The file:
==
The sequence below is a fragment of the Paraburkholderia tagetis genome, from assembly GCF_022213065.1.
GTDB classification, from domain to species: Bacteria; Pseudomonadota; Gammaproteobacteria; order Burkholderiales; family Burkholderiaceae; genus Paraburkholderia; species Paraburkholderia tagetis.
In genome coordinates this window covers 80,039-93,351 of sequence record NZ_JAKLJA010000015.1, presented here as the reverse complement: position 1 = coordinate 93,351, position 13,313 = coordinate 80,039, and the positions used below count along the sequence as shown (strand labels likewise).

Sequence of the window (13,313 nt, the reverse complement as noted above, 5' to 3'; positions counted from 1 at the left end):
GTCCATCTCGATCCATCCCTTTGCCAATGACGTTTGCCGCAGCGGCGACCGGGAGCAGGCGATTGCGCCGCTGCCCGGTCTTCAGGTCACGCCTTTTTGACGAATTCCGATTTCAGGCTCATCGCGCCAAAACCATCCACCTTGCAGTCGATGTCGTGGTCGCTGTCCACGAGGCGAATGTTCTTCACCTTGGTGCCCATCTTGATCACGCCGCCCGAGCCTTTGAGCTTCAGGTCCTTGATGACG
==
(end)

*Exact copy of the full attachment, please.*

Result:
The sequence below is a fragment of the Paraburkholderia tagetis genome, from assembly GCF_022213065.1.
GTDB classification, from domain to species: Bacteria; Pseudomonadota; Gammaproteobacteria; order Burkholderiales; family Burkholderiaceae; genus Paraburkholderia; species Paraburkholderia tagetis.
In genome coordinates this window covers 80,039-93,351 of sequence record NZ_JAKLJA010000015.1, presented here as the reverse complement: position 1 = coordinate 93,351, position 13,313 = coordinate 80,039, and the positions used below count along the sequence as shown (strand labels likewise).

Sequence of the window (13,313 nt, the reverse complement as noted above, 5' to 3'; positions counted from 1 at the left end):
GTCCATCTCGATCCATCCCTTTGCCAATGACGTTTGCCGCAGCGGCGACCGGGAGCAGGCGATTGCGCCGCTGCCCGGTCTTCAGGTCACGCCTTTTTGACGAATTCCGATTTCAGGCTCATCGCGCCAAAACCATCCACCTTGCAGTCGATGTCGTGGTCGCTGTCCACGAGGCGAATGTTCTTCACCTTGGTGCCCATCTTGATCACGCCGCCCGAGCCTTTGAGCTTCAGGTCCTTGATGACG